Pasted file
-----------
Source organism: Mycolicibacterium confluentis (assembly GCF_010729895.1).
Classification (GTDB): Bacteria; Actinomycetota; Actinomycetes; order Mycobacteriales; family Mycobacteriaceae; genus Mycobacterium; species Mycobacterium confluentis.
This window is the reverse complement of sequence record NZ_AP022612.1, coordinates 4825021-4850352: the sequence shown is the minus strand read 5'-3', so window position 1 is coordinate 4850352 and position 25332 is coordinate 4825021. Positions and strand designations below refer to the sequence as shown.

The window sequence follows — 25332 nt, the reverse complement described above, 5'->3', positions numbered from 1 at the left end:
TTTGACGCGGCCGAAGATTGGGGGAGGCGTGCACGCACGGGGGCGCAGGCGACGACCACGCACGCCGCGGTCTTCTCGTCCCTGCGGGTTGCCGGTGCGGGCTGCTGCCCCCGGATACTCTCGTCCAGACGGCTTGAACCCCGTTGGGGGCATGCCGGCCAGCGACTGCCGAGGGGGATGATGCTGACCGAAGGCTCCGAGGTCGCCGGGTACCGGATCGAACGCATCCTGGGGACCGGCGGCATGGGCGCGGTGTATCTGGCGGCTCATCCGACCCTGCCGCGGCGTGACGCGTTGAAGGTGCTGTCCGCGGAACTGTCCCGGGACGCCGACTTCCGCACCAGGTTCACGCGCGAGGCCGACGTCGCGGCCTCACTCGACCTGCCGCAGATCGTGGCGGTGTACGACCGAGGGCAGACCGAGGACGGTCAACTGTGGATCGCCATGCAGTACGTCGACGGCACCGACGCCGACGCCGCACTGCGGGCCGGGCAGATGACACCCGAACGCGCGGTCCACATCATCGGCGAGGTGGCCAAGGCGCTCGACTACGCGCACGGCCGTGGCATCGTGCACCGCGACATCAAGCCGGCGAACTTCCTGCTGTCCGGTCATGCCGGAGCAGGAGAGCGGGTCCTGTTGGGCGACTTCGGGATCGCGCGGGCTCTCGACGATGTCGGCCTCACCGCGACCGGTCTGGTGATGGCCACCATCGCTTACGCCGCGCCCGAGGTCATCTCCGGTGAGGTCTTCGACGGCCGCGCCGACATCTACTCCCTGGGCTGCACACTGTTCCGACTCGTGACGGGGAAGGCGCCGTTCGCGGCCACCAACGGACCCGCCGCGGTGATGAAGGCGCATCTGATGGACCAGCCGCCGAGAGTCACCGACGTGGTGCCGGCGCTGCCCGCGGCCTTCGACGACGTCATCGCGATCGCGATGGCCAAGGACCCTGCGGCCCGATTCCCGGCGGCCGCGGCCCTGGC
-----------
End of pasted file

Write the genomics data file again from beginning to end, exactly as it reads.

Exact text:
Source organism: Mycolicibacterium confluentis (assembly GCF_010729895.1).
Classification (GTDB): Bacteria; Actinomycetota; Actinomycetes; order Mycobacteriales; family Mycobacteriaceae; genus Mycobacterium; species Mycobacterium confluentis.
This window is the reverse complement of sequence record NZ_AP022612.1, coordinates 4825021-4850352: the sequence shown is the minus strand read 5'-3', so window position 1 is coordinate 4850352 and position 25332 is coordinate 4825021. Positions and strand designations below refer to the sequence as shown.

The window sequence follows — 25332 nt, the reverse complement described above, 5'->3', positions numbered from 1 at the left end:
TTTGACGCGGCCGAAGATTGGGGGAGGCGTGCACGCACGGGGGCGCAGGCGACGACCACGCACGCCGCGGTCTTCTCGTCCCTGCGGGTTGCCGGTGCGGGCTGCTGCCCCCGGATACTCTCGTCCAGACGGCTTGAACCCCGTTGGGGGCATGCCGGCCAGCGACTGCCGAGGGGGATGATGCTGACCGAAGGCTCCGAGGTCGCCGGGTACCGGATCGAACGCATCCTGGGGACCGGCGGCATGGGCGCGGTGTATCTGGCGGCTCATCCGACCCTGCCGCGGCGTGACGCGTTGAAGGTGCTGTCCGCGGAACTGTCCCGGGACGCCGACTTCCGCACCAGGTTCACGCGCGAGGCCGACGTCGCGGCCTCACTCGACCTGCCGCAGATCGTGGCGGTGTACGACCGAGGGCAGACCGAGGACGGTCAACTGTGGATCGCCATGCAGTACGTCGACGGCACCGACGCCGACGCCGCACTGCGGGCCGGGCAGATGACACCCGAACGCGCGGTCCACATCATCGGCGAGGTGGCCAAGGCGCTCGACTACGCGCACGGCCGTGGCATCGTGCACCGCGACATCAAGCCGGCGAACTTCCTGCTGTCCGGTCATGCCGGAGCAGGAGAGCGGGTCCTGTTGGGCGACTTCGGGATCGCGCGGGCTCTCGACGATGTCGGCCTCACCGCGACCGGTCTGGTGATGGCCACCATCGCTTACGCCGCGCCCGAGGTCATCTCCGGTGAGGTCTTCGACGGCCGCGCCGACATCTACTCCCTGGGCTGCACACTGTTCCGACTCGTGACGGGGAAGGCGCCGTTCGCGGCCACCAACGGACCCGCCGCGGTGATGAAGGCGCATCTGATGGACCAGCCGCCGAGAGTCACCGACGTGGTGCCGGCGCTGCCCGCGGCCTTCGACGACGTCATCGCGATCGCGATGGCCAAGGACCCTGCGGCCCGATTCCCGGCGGCCGCGGCCCTGGC